By Dan Whitcomb
LOS ANGELES (Reuters) - A former Guatemalan army commander convicted of covering up his role in the massacre of 250 men, women and children during that country's bloody civil war in order to gain U.S. citizenship was sentenced on Monday to 10 years in federal prison.
Prosecutors say Jorge Sosa lied to immigration officials about his involvement in the 1982 mass killings at the Guatemalan farming village of Dos Erres, which was considered one of the worst atrocities in that country's bloody 36-year civil war.
Because U.S. prosecutors have no jurisdiction in Guatemala they could not charge Sosa, also known as Jorge Vinicio Sosa Orantes, in connection with the killings. His U.S. citizenship was revoked at the sentencing.
"Jorge Sosa helped orchestrate the ruthless massacre of innocent villagers, including dozens of young children, and then lied about his past to obtain refuge in the United States," acting Assistant Attorney General Raman said in a statement following the sentencing.
"This prosecution demonstrates our resolve to deny safe haven to human rights violators and to ensure that these criminals are held accountable," Raman said.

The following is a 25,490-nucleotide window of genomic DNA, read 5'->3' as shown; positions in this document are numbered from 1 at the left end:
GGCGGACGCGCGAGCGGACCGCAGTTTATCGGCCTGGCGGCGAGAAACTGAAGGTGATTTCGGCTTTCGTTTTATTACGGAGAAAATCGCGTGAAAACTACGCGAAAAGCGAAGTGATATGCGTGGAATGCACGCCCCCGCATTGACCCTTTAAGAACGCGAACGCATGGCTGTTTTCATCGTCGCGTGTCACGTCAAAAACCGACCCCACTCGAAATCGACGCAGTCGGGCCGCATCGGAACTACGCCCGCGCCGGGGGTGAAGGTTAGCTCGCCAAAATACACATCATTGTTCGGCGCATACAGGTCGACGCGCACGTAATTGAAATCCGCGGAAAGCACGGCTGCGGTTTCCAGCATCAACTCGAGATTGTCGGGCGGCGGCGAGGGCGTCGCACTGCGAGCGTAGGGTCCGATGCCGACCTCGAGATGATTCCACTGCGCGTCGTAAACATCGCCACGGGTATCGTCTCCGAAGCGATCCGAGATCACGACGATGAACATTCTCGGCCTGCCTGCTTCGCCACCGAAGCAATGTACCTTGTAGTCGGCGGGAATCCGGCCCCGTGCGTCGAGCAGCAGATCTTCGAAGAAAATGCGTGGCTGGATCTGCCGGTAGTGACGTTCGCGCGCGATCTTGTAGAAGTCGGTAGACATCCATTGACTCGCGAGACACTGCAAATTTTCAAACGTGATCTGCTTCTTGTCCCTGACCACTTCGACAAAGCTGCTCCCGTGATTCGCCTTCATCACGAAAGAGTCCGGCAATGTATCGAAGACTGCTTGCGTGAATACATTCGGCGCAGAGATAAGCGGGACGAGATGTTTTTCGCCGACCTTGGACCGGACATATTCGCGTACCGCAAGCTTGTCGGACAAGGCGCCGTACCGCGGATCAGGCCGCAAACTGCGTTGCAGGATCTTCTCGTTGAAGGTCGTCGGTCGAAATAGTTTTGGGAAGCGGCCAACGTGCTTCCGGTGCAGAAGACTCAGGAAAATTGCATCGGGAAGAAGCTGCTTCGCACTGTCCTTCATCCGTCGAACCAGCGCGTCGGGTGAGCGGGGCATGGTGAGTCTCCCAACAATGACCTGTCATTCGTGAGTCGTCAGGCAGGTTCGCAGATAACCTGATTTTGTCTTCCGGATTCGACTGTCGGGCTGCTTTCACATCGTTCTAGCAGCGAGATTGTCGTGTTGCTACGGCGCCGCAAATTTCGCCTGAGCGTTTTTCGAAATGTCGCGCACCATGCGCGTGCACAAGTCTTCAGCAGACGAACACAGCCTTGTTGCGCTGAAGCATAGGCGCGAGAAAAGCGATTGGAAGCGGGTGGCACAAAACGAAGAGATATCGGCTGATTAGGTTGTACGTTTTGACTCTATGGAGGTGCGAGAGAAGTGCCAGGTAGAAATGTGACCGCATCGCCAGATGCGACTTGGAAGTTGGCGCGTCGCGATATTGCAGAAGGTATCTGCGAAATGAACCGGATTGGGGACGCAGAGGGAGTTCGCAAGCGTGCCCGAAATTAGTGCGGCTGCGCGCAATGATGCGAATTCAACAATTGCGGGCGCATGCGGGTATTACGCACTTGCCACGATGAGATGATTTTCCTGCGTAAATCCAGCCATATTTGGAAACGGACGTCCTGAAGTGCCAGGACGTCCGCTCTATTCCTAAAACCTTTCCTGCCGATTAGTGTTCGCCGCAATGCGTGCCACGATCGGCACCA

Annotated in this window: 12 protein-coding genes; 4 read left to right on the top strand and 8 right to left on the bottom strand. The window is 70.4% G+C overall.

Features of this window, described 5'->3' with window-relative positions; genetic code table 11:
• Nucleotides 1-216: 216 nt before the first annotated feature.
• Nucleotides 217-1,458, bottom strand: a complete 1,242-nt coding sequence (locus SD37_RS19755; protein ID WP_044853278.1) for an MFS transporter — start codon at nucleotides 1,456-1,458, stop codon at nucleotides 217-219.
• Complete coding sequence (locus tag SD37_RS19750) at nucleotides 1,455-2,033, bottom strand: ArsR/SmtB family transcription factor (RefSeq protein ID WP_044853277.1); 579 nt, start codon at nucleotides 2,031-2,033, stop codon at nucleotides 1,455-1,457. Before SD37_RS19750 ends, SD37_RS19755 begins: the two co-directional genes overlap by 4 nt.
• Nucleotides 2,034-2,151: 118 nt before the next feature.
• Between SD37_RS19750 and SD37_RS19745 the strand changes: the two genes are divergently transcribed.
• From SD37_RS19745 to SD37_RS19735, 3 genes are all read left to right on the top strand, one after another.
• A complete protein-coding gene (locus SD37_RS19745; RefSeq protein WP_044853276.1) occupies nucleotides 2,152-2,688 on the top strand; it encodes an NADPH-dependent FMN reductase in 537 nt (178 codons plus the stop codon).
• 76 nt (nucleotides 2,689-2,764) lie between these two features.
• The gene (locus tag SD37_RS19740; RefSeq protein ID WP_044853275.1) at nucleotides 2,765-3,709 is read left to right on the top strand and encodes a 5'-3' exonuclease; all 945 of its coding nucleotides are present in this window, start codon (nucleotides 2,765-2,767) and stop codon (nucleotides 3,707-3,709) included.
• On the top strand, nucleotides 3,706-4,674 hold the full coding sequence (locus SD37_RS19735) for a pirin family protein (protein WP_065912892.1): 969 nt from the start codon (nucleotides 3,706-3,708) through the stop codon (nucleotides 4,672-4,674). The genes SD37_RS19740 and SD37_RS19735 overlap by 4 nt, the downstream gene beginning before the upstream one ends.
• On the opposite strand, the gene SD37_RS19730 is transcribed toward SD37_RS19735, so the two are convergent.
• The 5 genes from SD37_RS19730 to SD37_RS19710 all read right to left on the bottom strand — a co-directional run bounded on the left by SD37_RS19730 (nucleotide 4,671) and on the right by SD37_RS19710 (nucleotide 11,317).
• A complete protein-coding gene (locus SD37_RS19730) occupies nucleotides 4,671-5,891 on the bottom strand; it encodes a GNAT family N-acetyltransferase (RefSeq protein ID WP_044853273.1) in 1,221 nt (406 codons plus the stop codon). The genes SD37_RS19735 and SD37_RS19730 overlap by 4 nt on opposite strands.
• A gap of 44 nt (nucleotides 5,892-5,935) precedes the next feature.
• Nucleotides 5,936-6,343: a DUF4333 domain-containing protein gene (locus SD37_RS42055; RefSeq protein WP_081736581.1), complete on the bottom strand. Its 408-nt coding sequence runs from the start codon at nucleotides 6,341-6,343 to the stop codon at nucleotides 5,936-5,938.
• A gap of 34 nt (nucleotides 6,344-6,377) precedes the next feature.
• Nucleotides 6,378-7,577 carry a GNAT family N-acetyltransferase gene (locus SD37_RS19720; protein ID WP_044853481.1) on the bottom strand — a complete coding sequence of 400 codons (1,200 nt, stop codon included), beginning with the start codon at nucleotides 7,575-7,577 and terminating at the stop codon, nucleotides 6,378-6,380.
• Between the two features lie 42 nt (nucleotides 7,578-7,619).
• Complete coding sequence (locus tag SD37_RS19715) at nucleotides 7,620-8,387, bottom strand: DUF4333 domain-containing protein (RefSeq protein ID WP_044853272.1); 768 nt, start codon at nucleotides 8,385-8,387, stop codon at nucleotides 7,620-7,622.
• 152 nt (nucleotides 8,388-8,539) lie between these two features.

A jury in federal court in Riverside, California, in October found Sosa guilty of one count each of making false statements during an immigration proceeding and unlawful procurement of naturalized American citizenship.
According to a federal grand jury indictment handed down in September 2009, Sosa was a commanding officer of a Guatemalan Army special forces unit known as the Kaibiles that killed nearly everyone living in tiny Dos Erres, in many cases hitting victims with a sledgehammer and then dumping their bodies into a well.
Many of the women and girls of the village were raped before they were slain.
The Kaibiles unit had been dispatched to Dos Erres to find members of a guerrilla group that had ambushed a military convoy that November, killing soldiers and taking their weapons.
Sosa was taken into custody in Canada, where he fled after his indictment, and extradited back to the United States. He is the fourth accused member of the Kaibiles living in the United States to be targeted by the Human Rights Violators and War Crimes Center of U.S. Immigration Customs Enforcement.
In July 2011, Pedro Pimentel Rios, 54, was deported to Guatemala to face prosecution there in connection with the massacre.
In September 2010, 54-year-old Gilberto Jordan was sentenced to 120 months in federal prison and his U.S. citizenship was revoked after he pleaded guilty to lying to immigration officials about his role in the Kaibiles.
And in February 2010, Santos Lopez Alonzo was arrested By U.S. immigration agents in Houston and charged with illegal re-entry into the country after deportation.
(Reporting by Dan Whitcomb; Editing by Cynthia Johnston and Leslie Adler)